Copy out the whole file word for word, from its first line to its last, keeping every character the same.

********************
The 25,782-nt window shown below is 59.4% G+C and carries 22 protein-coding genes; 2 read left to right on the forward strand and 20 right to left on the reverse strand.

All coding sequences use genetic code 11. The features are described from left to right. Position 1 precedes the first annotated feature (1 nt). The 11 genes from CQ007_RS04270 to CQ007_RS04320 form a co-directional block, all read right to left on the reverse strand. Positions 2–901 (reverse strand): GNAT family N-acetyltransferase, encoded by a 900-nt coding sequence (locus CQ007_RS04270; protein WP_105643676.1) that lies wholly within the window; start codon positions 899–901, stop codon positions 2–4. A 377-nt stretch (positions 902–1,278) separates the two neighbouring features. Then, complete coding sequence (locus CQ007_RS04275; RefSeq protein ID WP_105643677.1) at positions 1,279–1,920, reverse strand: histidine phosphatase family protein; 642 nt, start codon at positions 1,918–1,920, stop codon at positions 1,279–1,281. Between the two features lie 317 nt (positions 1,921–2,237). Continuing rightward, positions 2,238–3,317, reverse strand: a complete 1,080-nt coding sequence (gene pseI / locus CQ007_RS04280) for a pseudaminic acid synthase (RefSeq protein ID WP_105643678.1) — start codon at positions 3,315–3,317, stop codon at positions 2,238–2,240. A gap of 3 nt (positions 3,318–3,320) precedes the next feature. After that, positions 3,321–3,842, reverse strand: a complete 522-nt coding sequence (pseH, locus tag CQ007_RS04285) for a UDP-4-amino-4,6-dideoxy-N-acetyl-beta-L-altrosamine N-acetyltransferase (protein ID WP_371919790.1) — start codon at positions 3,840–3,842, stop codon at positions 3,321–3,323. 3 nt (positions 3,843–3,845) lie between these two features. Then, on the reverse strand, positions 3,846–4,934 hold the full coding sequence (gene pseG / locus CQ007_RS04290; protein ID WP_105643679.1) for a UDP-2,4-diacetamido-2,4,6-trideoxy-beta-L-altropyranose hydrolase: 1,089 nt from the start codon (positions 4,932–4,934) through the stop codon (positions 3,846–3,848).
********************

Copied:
The 25,782-nt window shown below is 59.4% G+C and carries 22 protein-coding genes; 2 read left to right on the forward strand and 20 right to left on the reverse strand.

All coding sequences use genetic code 11. The features are described from left to right. Position 1 precedes the first annotated feature (1 nt). The 11 genes from CQ007_RS04270 to CQ007_RS04320 form a co-directional block, all read right to left on the reverse strand. Positions 2–901 (reverse strand): GNAT family N-acetyltransferase, encoded by a 900-nt coding sequence (locus CQ007_RS04270; protein WP_105643676.1) that lies wholly within the window; start codon positions 899–901, stop codon positions 2–4. A 377-nt stretch (positions 902–1,278) separates the two neighbouring features. Then, complete coding sequence (locus CQ007_RS04275; RefSeq protein ID WP_105643677.1) at positions 1,279–1,920, reverse strand: histidine phosphatase family protein; 642 nt, start codon at positions 1,918–1,920, stop codon at positions 1,279–1,281. Between the two features lie 317 nt (positions 1,921–2,237). Continuing rightward, positions 2,238–3,317, reverse strand: a complete 1,080-nt coding sequence (gene pseI / locus CQ007_RS04280) for a pseudaminic acid synthase (RefSeq protein ID WP_105643678.1) — start codon at positions 3,315–3,317, stop codon at positions 2,238–2,240. A gap of 3 nt (positions 3,318–3,320) precedes the next feature. After that, positions 3,321–3,842, reverse strand: a complete 522-nt coding sequence (pseH, locus tag CQ007_RS04285) for a UDP-4-amino-4,6-dideoxy-N-acetyl-beta-L-altrosamine N-acetyltransferase (protein ID WP_371919790.1) — start codon at positions 3,840–3,842, stop codon at positions 3,321–3,323. 3 nt (positions 3,843–3,845) lie between these two features. Then, on the reverse strand, positions 3,846–4,934 hold the full coding sequence (gene pseG / locus CQ007_RS04290; protein ID WP_105643679.1) for a UDP-2,4-diacetamido-2,4,6-trideoxy-beta-L-altropyranose hydrolase: 1,089 nt from the start codon (positions 4,932–4,934) through the stop codon (positions 3,846–3,848).